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Master of Agribusiness

Trend Yields and the Crop Insurance Program

Matthew Smith, Hitchcock, S.D., defended his thesis, “Trend Yields and the Crop Insurance Program,” on April 13, 2012. Smith is an Insurance Account Specialist with Farm Credit Services of America in Huron, S.D.  He graduated from Kansas State University in May with a Master of Agribusiness (MAB) degree. 

Crop insurance was designed to help producers mitigate risk to their crops. As technology developments have led to improved yields, producers express concern that they may not be able to adequately cover their risk when the Actual Production History (APH) for a particular section of land is below the farmer’s expected yield. As an Insurance Account Specialist, Smith works with farmers to protect their growing crops. He examined how APH can be different depending on the method used to calculate it.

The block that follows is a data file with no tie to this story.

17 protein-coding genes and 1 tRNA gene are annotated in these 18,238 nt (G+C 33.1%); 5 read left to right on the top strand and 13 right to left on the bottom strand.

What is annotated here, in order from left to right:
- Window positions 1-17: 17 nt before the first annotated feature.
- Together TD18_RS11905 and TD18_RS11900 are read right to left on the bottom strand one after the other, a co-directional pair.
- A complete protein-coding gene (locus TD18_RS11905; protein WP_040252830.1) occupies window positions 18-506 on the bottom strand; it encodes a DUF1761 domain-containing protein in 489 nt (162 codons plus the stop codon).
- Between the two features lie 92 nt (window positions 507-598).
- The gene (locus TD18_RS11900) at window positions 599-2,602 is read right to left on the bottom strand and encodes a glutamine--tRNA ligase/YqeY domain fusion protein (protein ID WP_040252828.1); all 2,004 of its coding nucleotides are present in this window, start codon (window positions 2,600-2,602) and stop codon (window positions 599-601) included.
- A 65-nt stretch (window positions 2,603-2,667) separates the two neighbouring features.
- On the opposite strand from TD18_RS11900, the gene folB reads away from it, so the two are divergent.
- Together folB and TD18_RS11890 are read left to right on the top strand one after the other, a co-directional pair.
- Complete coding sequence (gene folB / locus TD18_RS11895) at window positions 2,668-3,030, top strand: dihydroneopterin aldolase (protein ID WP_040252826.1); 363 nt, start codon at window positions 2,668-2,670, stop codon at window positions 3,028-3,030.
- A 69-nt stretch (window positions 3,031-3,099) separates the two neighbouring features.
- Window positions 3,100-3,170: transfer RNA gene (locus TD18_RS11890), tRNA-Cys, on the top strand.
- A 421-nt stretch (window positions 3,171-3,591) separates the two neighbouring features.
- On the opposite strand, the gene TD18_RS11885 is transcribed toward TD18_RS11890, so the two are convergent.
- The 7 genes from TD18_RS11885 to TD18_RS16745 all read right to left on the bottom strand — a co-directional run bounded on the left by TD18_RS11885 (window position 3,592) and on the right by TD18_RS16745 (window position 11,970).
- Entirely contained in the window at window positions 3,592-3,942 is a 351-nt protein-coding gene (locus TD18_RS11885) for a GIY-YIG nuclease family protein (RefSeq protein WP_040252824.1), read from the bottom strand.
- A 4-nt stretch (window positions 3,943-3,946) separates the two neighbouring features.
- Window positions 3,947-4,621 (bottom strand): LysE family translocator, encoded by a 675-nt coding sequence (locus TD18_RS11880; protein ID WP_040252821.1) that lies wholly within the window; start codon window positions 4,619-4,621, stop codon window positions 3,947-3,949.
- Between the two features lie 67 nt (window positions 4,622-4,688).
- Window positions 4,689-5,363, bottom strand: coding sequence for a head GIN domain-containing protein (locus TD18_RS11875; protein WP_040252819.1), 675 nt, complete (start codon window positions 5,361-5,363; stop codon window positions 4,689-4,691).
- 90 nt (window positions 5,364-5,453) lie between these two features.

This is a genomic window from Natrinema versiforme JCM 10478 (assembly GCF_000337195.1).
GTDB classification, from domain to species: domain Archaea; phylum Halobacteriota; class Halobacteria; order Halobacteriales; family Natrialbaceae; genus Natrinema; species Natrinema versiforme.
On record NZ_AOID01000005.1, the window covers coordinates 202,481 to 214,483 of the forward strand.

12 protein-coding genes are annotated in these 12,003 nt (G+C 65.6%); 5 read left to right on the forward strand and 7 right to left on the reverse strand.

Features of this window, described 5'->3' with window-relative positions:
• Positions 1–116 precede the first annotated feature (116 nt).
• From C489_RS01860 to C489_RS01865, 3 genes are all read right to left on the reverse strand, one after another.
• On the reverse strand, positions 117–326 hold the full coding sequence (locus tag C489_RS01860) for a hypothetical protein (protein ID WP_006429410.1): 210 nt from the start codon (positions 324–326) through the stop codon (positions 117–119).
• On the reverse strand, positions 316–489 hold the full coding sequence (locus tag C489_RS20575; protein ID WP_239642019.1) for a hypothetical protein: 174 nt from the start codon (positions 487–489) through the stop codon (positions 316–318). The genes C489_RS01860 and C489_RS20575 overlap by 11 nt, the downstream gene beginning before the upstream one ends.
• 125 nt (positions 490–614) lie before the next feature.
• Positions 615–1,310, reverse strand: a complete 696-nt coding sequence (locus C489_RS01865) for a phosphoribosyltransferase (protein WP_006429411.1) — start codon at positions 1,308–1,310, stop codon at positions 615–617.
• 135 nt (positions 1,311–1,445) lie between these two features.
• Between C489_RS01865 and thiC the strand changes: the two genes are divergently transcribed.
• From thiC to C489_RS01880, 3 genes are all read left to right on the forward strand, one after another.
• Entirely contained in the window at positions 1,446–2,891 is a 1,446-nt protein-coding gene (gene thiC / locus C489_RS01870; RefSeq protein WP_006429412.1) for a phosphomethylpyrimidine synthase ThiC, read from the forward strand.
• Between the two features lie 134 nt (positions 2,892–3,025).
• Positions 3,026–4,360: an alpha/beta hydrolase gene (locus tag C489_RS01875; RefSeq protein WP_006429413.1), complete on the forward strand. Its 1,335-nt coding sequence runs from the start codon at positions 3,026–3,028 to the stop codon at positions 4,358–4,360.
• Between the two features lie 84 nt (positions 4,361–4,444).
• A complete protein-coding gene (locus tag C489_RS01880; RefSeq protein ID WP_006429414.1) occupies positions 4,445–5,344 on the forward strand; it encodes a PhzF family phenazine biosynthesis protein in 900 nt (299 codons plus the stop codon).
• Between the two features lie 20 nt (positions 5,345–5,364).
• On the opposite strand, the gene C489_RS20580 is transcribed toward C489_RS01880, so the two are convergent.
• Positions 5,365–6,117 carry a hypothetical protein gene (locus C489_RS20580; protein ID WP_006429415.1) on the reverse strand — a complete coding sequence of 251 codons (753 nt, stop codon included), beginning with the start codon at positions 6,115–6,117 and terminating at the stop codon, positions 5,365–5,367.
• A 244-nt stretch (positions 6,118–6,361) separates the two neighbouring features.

“The key issue is how APH is determined and that it may not be reflective of a producer’s yield goals,” Smith said. “There are many factors that contribute to low APHs, but the main one is the use of historical yields that are not representative of improved current production practices.”

Smith analyzed five different APH methods: 30-Year Sloped Trend APH, RMA Un-trended APH, 7-Year Un-trended Olympic APH, RMA 10-Year Trended APH, and a 7-Year Olympic Trended AHP to determine which provided the most accurate APH.

Allen Featherstone, Professor of Agricultural Economics and Smith’s thesis advisor, said, “Matt examined the effect of alternative methods to determine APH with and without trend adjustments.  He found that the trend adjustment allows producers to more completely insure their crop if the farmer had bought the maximum coverage available.  In cases where the farmer was not completely insured, Matt found that more of the crop would be eligible for a subsidy under a trend adjusted yield.”

The full thesis publication can be found online on Kansas State University’s Research Exchange at http://hdl.handle.net/2097/13748.